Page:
According to Olian, her entire crew very much enjoyed Miller and are converted ski fans. They found him charming, genuine and refreshingly thoughtful, much to the contrary of how he’s been portrayed of late, she explained.

‘He was really terrific to us and spent a lot of time with us’ she said. “We tried to be really true to him. The incident he described, we weren’t fishing for it at all. It’s a cute little anecdote at the end of the story, and there is nothing in it that suggests this happens all the time.’

Given what is already known about Miller, and what’s already written in Miller’s autobiography, she was very surprised that the headlines created such a stir.

But she obviously cared that it did (I received three communications from “60 Minutes” within 10 minutes of my query — ending in a call from producer Olian.). The organization that regularly diets on the world leaders wasn’t dropping its standards for what’s likely regarded as a puff piece in the CBS circle.

A typical “60 Minutes” team of producer and associate producer takes on about four stories a year. One like Miller’s, which takes place in multiple locations, tends to be the most time consuming, she said. The 15-minute profile will air Sunday on CBS as the third segment between 7 and 8 pm EST.

‘I’m very curious to see what happens after the story’ Olian added.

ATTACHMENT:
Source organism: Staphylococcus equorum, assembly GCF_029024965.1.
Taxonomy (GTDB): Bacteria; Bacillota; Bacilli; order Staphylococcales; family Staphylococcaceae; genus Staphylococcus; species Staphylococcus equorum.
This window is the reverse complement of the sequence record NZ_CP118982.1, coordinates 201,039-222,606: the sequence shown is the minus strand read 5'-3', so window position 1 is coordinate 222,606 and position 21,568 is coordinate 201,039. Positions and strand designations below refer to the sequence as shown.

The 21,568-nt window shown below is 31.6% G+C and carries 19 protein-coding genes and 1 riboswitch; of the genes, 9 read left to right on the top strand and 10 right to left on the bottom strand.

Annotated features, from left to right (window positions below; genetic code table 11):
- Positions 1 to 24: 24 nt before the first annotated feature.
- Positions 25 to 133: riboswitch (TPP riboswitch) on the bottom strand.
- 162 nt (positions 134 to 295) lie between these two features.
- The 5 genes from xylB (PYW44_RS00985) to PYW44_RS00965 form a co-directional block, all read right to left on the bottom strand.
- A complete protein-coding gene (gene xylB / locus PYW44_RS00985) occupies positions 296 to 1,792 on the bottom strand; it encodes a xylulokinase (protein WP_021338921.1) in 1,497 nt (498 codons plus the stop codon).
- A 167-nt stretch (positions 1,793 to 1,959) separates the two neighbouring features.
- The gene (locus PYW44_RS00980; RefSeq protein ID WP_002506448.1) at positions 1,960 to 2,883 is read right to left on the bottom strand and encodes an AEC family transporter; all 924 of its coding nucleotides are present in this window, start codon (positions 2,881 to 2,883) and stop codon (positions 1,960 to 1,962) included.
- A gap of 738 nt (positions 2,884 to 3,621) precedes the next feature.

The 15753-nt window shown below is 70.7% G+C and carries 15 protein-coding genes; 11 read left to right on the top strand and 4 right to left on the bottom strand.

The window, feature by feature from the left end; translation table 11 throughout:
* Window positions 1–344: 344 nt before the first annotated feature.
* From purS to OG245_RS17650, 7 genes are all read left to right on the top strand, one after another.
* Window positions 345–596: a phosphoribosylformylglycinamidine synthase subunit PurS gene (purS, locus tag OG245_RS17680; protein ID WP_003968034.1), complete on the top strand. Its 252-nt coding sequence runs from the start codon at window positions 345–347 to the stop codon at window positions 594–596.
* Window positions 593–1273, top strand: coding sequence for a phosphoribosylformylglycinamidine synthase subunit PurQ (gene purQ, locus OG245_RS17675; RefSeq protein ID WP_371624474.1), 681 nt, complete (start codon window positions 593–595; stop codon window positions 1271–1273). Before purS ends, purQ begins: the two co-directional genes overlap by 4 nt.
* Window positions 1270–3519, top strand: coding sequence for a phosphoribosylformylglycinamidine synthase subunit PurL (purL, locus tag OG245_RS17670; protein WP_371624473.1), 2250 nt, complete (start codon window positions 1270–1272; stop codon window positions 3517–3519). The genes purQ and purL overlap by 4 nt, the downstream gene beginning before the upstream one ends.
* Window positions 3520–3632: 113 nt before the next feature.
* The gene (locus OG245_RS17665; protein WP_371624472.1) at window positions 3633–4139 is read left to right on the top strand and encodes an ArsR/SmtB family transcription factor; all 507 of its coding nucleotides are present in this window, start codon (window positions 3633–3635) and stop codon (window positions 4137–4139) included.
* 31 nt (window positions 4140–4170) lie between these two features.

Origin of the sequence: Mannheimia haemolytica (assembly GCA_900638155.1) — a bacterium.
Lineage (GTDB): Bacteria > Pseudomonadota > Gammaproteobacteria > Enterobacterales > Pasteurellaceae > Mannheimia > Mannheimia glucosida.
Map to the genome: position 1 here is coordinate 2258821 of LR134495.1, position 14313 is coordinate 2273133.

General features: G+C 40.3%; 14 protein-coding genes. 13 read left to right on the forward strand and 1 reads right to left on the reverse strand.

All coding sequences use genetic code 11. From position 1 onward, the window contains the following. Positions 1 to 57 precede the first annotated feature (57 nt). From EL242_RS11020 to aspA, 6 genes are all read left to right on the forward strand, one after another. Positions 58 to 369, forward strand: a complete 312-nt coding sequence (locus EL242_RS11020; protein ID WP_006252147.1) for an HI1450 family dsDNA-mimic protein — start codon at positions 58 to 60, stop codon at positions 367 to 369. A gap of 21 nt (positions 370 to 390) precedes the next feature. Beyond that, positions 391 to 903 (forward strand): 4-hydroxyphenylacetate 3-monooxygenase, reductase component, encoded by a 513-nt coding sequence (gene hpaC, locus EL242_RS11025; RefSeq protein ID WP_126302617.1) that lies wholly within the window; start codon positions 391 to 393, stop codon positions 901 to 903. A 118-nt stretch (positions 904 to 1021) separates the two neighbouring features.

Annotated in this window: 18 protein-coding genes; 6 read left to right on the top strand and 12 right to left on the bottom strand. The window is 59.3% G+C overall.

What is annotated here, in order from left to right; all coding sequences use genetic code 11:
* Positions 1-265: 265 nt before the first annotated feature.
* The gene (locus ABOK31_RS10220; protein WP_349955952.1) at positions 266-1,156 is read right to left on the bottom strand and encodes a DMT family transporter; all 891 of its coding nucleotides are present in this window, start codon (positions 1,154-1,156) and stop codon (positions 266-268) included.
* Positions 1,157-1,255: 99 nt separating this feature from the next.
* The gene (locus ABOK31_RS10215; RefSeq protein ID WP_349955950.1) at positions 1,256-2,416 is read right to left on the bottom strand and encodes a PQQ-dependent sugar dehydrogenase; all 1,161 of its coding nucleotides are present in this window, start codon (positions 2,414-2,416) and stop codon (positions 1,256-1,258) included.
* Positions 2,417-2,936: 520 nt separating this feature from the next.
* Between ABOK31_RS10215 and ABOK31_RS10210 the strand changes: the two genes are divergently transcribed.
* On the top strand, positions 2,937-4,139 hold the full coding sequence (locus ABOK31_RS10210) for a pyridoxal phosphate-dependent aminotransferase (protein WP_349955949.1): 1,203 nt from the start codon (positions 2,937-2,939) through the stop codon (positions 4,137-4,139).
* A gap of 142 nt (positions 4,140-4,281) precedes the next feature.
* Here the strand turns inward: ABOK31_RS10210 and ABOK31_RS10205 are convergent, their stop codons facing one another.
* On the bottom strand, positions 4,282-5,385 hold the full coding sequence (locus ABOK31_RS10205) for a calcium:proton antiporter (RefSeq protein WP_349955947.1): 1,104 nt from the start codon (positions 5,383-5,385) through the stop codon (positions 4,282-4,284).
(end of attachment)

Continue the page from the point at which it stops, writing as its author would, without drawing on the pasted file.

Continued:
Meanwhile, back in Miller’s world, comments he made months ago, crafted into sexy headlines, will probably dominate his weekend in Adelboden, Switzerland. Maybe longer since no one in Europe will see the piece.

A quick Google as of this writing brings up these choice interpretations of the “60 Minutes” press release or subsequent headlines:

MSNBC: ‘Bode Miller, ever the maverick, is clearly freaking out about the Olympics and trying a bit too hard to be outrageous. His latest revelation, that he enjoys skiing downhill drunk, has all the sophistication of a frat hazing.’

San Diego Union Tribune: ‘And he implies, according to the transcript, that he also drives drunk. ‘Talk about a hard challenge right there. … If you ever tried to ski when you’re wasted, it’s not easy. Try and ski a slalom when … you hit a gate less than every one second, so it’s risky. You’re putting your life at risk. … It’s like driving drunk, only there are no rules about it in ski racing,” said Miller, who is racing in Switzerland this weekend.’

So it goes in Miller’s world.

But as Miller’s coaches have rightly noted, you reap what you sow. If he was a little tighter lipped, they say, he’d save himself a lot of the attention he claims to hate. Maybe then he wouldn’t stay squirreled away in his RV and might enjoy himself a little more. It does seem he’s using his fame as a bully pulpit now more than ever.

On the other hand, it’s what makes Miller so undeniably alluring. He is refreshingly candid, interesting, unafraid and unpredictable, if a little hard to follow at times. That goes for his skiing, too.

To his credit, fame seems not to have changed who he is. Or maybe that’s to his detriment.

Stephen Porino is a former ski racer, Ski Racing staff writer and a current OLN ski racing commentator.

What do you think?